Former U.N. Secretary General
Human trafficking is the recruitment, harboring, transportation, provision, or obtaining of a child or adult for sex, labor, or services through the use of force, fraud, or coercion. It is a widespread problem, affecting about 21 million people worldwide. As with many other countries, the United States is both a source and a destination for U.S. citizens and foreign nationals who are subjected to sex trafficking and forced labor (Hemmings et al., 2016).
Adults and children are exploited in both legal and illegal industries, including in commercial sex, hospitality, traveling sales crews, agriculture, seafood, manufacturing, janitorial services, construction, restaurants, healthcare, care for persons with disabilities, salon services, fairs and carnivals, peddling and begging, drug smuggling and distribution, child care, and domestic work (USDOS, 2017).
In Pennsylvania during 2016, the National Human Trafficking Hotline received 580 phone calls, 96 emails, and 68 online tip reports related to human trafficking in the state. This was the twelfth highest call volume in the country (NHTH, 2017). These calls resulted in 151 reports of human trafficking, of which 72% were related to sex trafficking and 16% were for labor trafficking. A little more than a quarter of the reported cases involved minors.
Any child under the age of 18 who is manipulated or forced to engage in sex acts for money (or for anything of value) is a victim of sex trafficking. Severe forms of human trafficking include sex trafficking in which a commercial sex act* is induced by force, fraud, or coercion, or in which the person induced to perform such act has not attained 18 years of age.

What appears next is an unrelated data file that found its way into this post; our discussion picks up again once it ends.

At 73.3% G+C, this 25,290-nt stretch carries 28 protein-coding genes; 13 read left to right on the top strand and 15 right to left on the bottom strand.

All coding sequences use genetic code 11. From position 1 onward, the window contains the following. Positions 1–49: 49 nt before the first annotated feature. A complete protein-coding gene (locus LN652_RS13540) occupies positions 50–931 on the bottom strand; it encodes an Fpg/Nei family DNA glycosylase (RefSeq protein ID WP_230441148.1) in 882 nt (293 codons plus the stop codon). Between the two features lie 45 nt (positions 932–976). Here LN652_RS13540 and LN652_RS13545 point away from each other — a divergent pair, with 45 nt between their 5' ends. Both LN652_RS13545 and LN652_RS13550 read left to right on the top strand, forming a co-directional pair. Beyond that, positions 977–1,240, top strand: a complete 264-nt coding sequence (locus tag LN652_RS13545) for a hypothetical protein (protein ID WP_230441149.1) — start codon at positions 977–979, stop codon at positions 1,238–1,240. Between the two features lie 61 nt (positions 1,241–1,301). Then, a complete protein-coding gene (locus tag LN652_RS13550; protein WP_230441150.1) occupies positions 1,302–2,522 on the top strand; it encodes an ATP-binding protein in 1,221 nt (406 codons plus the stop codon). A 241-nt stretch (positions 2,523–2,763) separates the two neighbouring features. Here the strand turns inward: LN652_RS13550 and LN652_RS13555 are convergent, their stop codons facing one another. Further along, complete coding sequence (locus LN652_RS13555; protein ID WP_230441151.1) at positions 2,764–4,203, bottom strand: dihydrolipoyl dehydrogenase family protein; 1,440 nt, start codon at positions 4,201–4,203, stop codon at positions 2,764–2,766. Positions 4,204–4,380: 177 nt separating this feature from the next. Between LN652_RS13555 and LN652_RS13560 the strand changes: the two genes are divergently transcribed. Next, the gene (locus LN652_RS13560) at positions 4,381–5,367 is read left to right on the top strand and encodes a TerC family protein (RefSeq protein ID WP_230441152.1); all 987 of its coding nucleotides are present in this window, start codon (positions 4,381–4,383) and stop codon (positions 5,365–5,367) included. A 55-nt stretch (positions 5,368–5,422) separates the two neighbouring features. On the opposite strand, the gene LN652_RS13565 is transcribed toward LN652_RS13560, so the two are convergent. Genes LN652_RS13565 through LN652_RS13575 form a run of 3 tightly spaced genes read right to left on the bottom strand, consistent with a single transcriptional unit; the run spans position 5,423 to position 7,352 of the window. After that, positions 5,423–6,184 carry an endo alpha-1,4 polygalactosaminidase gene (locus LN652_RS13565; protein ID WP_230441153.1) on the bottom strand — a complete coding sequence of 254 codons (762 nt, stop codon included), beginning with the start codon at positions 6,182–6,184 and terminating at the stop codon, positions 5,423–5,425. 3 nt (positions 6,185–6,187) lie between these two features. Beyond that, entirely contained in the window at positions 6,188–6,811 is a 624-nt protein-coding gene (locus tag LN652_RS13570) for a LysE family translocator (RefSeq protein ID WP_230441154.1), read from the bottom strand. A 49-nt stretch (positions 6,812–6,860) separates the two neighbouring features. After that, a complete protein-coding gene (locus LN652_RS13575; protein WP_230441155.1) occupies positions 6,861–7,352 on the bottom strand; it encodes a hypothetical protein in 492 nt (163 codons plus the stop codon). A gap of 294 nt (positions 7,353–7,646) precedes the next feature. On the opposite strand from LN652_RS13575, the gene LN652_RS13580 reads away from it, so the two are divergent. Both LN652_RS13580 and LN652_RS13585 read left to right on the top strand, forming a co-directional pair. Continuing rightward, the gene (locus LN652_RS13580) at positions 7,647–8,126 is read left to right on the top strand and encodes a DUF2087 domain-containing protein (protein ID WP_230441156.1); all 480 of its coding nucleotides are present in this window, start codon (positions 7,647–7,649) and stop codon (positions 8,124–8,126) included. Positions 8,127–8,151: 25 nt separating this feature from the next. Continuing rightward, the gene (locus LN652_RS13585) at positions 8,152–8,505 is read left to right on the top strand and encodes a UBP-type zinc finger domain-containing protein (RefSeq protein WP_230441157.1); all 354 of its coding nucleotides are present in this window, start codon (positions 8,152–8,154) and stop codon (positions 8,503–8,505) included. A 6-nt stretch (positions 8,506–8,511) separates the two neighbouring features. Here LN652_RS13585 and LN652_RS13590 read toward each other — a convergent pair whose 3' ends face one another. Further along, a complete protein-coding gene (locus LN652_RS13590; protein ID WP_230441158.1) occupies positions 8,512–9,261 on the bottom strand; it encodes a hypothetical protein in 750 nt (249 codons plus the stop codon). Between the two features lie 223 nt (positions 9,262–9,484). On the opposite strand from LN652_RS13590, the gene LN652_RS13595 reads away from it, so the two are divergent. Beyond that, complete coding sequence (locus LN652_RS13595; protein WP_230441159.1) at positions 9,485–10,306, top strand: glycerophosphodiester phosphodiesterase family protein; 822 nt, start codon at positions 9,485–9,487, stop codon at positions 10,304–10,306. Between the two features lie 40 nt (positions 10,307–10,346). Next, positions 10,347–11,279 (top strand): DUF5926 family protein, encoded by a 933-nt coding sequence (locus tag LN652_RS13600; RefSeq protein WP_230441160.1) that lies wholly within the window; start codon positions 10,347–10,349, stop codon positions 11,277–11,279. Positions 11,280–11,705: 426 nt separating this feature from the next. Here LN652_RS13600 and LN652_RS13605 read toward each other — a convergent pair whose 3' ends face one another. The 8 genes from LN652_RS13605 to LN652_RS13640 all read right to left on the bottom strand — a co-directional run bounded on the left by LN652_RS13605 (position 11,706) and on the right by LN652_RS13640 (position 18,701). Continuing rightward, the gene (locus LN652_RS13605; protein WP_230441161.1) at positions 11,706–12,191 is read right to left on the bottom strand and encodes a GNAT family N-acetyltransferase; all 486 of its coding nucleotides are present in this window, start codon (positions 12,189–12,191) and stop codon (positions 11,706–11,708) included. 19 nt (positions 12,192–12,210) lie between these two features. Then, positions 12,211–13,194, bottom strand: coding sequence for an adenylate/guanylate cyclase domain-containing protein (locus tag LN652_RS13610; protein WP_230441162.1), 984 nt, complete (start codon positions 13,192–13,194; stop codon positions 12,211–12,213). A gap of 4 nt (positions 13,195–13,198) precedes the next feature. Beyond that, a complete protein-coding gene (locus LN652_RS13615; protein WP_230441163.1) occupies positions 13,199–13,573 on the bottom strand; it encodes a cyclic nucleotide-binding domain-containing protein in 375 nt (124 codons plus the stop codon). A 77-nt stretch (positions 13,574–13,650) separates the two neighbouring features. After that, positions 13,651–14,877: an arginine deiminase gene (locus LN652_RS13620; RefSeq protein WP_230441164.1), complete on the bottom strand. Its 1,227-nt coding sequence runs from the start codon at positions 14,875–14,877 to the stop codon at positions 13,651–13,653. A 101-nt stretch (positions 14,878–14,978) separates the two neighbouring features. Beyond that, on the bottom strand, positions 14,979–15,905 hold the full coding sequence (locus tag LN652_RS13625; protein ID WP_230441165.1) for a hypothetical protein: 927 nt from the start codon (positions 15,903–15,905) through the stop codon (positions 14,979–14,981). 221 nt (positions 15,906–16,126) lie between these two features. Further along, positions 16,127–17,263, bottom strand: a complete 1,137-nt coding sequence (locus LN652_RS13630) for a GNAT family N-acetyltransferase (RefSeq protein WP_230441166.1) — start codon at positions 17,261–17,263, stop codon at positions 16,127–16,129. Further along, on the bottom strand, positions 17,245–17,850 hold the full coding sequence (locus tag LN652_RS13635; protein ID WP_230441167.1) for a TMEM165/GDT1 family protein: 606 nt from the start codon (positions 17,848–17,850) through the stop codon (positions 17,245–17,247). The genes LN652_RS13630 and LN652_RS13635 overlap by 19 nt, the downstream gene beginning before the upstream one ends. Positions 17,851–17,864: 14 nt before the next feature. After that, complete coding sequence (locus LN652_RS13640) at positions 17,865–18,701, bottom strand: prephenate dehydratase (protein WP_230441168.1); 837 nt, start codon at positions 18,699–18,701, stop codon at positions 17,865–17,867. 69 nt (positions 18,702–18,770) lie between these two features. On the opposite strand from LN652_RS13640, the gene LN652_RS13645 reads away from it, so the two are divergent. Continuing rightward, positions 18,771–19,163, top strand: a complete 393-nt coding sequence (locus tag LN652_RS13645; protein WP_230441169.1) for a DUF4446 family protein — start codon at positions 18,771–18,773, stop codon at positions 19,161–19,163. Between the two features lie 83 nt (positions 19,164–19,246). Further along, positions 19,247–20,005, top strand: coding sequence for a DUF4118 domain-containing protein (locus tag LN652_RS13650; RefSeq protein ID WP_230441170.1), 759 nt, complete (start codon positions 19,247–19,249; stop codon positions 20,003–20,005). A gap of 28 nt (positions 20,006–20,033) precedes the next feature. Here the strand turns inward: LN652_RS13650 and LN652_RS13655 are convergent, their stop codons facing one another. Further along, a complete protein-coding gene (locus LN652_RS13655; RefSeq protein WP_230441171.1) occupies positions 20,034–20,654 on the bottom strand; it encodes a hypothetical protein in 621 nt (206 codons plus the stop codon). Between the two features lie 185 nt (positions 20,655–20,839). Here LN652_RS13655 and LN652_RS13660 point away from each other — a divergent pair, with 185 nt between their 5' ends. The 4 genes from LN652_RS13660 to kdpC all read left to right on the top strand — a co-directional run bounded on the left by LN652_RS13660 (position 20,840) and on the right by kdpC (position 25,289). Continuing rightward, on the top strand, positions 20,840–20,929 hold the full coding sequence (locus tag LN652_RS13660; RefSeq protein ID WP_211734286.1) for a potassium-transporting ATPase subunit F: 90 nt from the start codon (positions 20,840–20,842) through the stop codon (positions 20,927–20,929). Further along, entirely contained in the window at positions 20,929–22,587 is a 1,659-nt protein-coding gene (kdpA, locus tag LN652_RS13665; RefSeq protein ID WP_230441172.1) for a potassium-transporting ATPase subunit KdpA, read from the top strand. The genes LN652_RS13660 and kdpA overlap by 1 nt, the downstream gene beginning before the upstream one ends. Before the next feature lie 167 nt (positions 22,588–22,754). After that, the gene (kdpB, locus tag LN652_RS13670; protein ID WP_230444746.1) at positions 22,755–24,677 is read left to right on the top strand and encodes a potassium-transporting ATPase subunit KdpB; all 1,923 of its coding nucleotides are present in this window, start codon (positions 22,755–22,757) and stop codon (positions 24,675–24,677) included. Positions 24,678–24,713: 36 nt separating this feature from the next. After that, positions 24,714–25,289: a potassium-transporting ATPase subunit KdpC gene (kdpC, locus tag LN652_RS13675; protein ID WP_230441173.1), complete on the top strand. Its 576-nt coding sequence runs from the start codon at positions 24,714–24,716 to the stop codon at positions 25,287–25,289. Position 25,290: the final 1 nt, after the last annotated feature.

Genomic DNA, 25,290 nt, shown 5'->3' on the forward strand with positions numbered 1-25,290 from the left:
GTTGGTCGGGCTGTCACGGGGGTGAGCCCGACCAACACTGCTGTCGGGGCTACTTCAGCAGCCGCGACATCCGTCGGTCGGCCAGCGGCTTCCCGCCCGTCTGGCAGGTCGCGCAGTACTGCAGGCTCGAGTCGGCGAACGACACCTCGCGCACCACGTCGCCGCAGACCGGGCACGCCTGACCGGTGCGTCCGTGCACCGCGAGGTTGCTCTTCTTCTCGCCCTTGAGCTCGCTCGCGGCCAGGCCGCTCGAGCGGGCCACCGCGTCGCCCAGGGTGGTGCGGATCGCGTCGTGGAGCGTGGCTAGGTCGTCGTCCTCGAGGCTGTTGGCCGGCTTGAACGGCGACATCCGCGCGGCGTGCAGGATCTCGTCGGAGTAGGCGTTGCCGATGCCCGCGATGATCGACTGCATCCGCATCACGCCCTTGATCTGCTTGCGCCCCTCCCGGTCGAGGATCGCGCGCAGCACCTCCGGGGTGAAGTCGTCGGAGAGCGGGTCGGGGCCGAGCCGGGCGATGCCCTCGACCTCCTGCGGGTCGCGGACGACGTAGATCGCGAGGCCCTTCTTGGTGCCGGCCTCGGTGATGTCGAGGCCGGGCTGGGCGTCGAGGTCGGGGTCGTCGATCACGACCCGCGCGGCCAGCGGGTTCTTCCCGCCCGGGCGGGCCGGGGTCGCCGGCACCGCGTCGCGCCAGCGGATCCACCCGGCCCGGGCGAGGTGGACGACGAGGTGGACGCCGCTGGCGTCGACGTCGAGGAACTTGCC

*Commercial sex act: any sex act in which anything of value is given to or received by any person.
When a child under 18 years of age is recruited, enticed, harbored, transported, provided, obtained, patronized, solicited, or maintained to perform a commercial sex act, proving force, fraud, or coercion is not necessary for the offense to be prosecuted as human trafficking. There are no exceptions to this rule: no cultural or socioeconomic rationalizations alter the fact that children who are exploited in prostitution are trafficking victims (USDOS, 2017).
The use of children in commercial sex is prohibited under U.S. law and by statute in most countries. Sex trafficking has devastating effects on children, causing long-lasting physical and psychological trauma, disease (including HIV/AIDS), drug addiction, unwanted pregnancy, malnutrition, social ostracism, and even death (USDOS, 2017).
Source: Department of Homeland Security. From: https://www.dhs.gov/blue-campaign/infographic.
Labor trafficking is the use of force, fraud, or coercion to recruit, harbor, transport, or obtain a person for the purpose of subjection in involuntary servitude, peonage1, debt bondage2, or slavery3.
1Peonage: paying off debt through work.
2Debt bondage: debt slavery, bonded labor, or services for a debt or other obligation.
3Slavery: a condition compared to that of a slave in respect of exhausting labor or restricted freedom.
Labor trafficking includes agricultural, factory, and domestic service workers who are underpaid or not paid at all, physically abusive traveling sales crews that force children to beg, sell legal items (such as magazines), or illegal items (such as drugs). It also includes workers in restaurants, hair, and nail salons who are abused, confined, or not paid (PAFSA, 2017).